Prohibition on the College Campus
Prohibition on College Campuses is an article published in The Daily Tar Heel, UNC’s premier student newspaper. It was published on September 22nd, 1929. The article discusses the impracticalities of prohibition on college campuses, stating that if one is to walk past the fraternities, they will still notice a strong presence of alcohol. The author believes that no law will change the usage of alcohol on UNC’s campuses, only a fundamental shift in how students view alcohol could do so. The author believes that all Americans view Prohibition as a disaster, but the process of removing a constitutional amendment is so difficult, and Americans are a stubborn people unwilling to admit their mistakes, and so they wouldn’t see Prohibition overturned for a long time. The author specifically describes how the people drink a “vile” drink called “Orange County Cawn”, which is presumably a home distilled liquor.
This document is valuable to a historian studying food and drink in Chapel Hill because it gives insight into what UNC students think about Prohibition, potentially one of the largest disruptors in the alcohol foodways in American history. The article suggests that college students view Prohibition as an entirely bad thing, arguing that it does nothing to stop the usage of alcohol but rather encourages more dangerous usage. While no further information is provided, the term “Orange County Cawn” suggests that others in Chapel Hill and Orange County also resent Prohibition and have developed local solutions to a lack of access to alcohol.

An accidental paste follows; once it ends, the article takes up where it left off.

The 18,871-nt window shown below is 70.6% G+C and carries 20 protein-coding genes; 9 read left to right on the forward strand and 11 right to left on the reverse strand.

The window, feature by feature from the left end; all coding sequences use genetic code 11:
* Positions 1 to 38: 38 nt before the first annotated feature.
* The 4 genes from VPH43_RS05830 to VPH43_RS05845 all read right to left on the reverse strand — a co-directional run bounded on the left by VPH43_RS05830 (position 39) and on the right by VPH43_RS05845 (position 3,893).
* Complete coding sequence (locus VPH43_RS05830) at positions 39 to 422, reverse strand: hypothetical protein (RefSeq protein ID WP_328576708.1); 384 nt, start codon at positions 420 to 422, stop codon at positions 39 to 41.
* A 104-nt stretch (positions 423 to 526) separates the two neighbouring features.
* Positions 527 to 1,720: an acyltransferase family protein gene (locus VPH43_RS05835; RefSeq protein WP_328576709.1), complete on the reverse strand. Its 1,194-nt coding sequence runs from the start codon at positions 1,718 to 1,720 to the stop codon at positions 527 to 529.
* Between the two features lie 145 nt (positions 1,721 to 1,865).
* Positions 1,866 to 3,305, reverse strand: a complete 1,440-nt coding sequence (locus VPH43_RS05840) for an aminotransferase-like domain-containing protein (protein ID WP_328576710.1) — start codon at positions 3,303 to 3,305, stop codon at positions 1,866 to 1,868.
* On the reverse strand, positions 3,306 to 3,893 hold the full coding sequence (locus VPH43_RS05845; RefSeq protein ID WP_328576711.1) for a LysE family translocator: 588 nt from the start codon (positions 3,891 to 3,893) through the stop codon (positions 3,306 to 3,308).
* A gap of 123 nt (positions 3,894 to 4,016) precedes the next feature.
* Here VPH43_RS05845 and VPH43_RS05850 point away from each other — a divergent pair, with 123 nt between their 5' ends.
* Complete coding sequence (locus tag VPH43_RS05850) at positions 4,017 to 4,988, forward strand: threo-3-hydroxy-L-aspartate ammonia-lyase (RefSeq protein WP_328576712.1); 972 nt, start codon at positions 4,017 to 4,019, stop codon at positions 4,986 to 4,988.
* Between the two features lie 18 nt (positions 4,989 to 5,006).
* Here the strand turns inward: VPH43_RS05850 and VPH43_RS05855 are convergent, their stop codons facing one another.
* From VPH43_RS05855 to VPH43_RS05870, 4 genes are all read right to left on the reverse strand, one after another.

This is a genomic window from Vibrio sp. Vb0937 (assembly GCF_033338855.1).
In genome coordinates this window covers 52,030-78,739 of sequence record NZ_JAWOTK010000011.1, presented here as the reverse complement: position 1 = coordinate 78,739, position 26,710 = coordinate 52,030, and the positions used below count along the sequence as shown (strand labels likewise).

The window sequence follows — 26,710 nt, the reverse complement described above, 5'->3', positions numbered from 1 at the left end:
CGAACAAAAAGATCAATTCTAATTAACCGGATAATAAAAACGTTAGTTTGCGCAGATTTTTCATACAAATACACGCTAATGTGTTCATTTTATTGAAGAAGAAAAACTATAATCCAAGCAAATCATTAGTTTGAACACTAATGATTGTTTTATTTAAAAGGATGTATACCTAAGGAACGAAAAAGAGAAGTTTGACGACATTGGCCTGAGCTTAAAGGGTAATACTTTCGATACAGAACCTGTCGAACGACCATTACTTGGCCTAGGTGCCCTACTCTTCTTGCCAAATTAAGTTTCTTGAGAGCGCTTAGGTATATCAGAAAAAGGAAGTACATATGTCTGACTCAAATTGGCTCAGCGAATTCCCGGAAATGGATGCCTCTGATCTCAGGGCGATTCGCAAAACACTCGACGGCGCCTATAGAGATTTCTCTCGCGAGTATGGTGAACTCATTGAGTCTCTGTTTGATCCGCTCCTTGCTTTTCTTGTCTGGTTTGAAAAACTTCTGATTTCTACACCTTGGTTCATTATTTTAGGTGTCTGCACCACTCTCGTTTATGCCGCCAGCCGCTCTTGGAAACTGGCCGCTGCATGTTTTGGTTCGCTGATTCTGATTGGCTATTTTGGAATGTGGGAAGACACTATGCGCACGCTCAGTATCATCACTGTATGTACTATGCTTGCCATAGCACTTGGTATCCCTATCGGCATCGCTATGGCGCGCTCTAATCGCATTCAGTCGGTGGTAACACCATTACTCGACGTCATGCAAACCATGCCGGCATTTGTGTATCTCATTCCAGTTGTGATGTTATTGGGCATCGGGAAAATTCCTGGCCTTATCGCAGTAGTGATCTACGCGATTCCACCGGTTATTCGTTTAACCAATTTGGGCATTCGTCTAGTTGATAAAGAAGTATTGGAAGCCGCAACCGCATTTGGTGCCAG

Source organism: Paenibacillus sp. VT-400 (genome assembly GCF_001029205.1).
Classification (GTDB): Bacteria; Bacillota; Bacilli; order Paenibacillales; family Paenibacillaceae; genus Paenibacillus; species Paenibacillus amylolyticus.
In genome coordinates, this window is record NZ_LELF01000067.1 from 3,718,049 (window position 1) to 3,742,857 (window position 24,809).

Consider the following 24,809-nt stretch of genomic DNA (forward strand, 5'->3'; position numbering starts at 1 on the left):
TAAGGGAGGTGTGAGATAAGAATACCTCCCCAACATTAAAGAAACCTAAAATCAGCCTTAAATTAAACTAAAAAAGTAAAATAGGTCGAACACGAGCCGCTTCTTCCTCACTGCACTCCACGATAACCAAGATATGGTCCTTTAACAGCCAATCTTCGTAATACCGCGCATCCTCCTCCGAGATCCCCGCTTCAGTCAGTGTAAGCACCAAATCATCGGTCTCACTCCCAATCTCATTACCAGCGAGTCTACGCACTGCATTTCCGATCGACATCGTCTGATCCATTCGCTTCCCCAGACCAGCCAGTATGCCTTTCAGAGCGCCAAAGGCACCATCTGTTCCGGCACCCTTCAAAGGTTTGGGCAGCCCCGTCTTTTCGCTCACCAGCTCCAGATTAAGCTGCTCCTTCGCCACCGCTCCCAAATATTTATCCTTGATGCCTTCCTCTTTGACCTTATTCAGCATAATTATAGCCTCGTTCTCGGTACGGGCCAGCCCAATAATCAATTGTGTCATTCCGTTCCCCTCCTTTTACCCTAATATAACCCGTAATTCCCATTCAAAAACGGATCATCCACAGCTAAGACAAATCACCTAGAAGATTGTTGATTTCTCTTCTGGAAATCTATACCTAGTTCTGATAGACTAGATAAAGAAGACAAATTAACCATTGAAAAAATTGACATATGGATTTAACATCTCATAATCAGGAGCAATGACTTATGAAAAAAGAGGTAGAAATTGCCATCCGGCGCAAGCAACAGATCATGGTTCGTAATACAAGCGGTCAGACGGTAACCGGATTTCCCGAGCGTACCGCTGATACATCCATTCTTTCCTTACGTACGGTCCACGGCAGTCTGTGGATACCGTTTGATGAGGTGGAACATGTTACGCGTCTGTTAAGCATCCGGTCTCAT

If we combine both the information stated plainly in the article and the implications that can be drawn from “Orange County Cawn”, it can be determined that pre-Prohibition, alcohol was a valuable piece of the Chapel Hill food story for students and residents alike. This fact did not change during Prohibition, but rather it was forced to shift due to closing foodways. Residents of the area were forced to produce their own liquor to supplement a key component of their food story that politics at a national level had taken away.
Made by Bob Payne